This survey presents some lessons that can be learnt from the large but partly unused economic theory that deals with auctions in general and public procurement and contracts in particular.
THE PUBLIC SECTOR IN SWEDEN has been subject to large changes in the last 30 years or so. One of the most important changes is that private companies do, to an increasing extent, supply services that the public sector did previously produce itself and that the procurement is done through public procurement. This survey presents some lessons that can be learnt from the large but partly unused economic theory that deals with auctions in general and public procurement and contracts in particular.
DUE TO THE FORMALISATION of public procurement, the main focus has been shifted from qualitative and relatively non-structured evaluations towards measurable criteria and evaluation models that have been specified in advance. This might lead to unfavourable bids being accepted, but does, at the same time, reduce the risk for corruption and suboptimisation at the local level.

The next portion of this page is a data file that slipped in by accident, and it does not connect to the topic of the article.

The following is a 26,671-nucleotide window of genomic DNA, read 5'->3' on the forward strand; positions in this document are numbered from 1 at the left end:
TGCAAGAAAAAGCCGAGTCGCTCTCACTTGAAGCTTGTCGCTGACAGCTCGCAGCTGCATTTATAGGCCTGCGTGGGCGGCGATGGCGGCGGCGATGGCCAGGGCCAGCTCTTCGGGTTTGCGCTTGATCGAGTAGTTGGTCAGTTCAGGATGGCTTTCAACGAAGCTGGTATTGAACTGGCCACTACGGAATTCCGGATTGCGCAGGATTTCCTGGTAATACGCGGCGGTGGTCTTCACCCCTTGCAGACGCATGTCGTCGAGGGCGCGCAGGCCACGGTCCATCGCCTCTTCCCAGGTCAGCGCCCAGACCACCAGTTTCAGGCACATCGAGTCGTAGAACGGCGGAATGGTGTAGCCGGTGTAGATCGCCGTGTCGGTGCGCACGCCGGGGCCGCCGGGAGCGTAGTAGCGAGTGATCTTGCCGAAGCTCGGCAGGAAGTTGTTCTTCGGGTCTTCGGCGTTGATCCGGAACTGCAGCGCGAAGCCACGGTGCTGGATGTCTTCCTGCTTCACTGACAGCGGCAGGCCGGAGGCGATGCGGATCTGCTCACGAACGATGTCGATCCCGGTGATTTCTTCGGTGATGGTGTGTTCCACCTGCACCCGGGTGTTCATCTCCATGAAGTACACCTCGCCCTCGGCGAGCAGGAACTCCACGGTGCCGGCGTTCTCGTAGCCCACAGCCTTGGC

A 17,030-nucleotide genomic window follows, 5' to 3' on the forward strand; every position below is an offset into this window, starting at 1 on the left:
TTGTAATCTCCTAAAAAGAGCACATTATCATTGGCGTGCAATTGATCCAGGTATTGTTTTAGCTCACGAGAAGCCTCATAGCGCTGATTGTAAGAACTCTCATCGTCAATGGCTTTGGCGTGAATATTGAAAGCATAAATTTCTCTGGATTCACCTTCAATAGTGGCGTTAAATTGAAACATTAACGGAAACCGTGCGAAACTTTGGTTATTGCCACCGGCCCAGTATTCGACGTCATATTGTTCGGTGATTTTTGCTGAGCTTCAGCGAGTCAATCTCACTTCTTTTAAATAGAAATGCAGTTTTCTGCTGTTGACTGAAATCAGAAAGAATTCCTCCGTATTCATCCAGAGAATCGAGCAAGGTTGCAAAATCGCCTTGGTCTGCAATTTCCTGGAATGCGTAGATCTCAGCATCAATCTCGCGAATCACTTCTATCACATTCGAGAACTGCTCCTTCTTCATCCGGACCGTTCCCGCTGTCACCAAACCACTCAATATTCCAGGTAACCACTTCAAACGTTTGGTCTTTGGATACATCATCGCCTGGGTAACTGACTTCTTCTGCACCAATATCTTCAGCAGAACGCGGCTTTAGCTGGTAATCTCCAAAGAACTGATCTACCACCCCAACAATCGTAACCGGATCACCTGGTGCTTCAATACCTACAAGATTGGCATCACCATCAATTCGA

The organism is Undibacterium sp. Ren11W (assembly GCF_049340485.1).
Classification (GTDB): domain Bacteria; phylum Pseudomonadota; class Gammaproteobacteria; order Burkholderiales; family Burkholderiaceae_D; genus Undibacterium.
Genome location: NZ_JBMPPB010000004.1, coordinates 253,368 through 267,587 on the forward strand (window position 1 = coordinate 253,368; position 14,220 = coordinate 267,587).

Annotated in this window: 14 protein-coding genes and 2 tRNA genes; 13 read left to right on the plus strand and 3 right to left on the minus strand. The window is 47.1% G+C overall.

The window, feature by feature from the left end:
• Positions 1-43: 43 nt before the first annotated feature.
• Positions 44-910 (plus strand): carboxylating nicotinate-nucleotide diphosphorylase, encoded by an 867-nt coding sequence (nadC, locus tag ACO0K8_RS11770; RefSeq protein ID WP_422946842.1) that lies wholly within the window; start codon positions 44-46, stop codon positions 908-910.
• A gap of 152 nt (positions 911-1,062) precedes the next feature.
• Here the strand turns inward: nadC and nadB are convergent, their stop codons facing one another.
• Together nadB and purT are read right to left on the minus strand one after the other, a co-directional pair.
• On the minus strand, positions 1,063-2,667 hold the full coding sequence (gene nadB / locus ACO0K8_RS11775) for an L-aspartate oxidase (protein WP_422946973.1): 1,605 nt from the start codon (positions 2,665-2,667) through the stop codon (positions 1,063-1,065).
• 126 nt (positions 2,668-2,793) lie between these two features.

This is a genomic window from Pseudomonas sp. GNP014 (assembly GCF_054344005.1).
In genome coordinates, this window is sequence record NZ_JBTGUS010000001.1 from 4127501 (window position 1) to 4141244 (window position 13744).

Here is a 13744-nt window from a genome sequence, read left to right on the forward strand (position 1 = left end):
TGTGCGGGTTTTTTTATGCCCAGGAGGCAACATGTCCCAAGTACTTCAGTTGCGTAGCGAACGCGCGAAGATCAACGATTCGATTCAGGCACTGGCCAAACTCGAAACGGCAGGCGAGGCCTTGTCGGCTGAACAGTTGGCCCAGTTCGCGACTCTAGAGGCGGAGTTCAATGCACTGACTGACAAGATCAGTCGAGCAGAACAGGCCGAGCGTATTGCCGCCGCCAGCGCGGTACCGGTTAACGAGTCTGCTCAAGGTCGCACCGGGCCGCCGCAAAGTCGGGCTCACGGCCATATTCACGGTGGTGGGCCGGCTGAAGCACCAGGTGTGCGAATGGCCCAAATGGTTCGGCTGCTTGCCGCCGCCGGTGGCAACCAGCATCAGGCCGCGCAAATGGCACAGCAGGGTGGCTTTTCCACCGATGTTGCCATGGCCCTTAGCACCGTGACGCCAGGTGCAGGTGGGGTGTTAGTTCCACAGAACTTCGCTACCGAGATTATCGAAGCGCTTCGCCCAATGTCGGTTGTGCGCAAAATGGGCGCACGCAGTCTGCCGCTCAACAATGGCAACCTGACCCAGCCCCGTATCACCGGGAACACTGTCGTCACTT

IT MIGHT NOT BE POSSIBLE TO VERIFY THE QUALITY of a good or a service. There is then a risk that unfavourable bids are accepted. General agreements might be a solution to this problem, as well as formulating long-term contracts where the public procurer might unanimously decide about an extension or relate evaluations of customer satisfaction to bonuses and/or fines.
EVALUATING public procurements is currently unnecessarily difficult. It is not uncommon that shortcomings in the diary registers of government authorities and the financial accounts make it difficult to check whether cost outcomes correspond to agreements. This contributes to insufficient knowledge about cost efficiency and that experience from completed public procurements cannot be used.
AUTHOR Mats Bergman is Professor of Economics at Södertörn University. E-mail: email@example.com.
Jan-Eric Nilsson is Professor of Transport Economics at VTI (The Swedish National Road and Transport Research Institute). E-mail: firstname.lastname@example.org.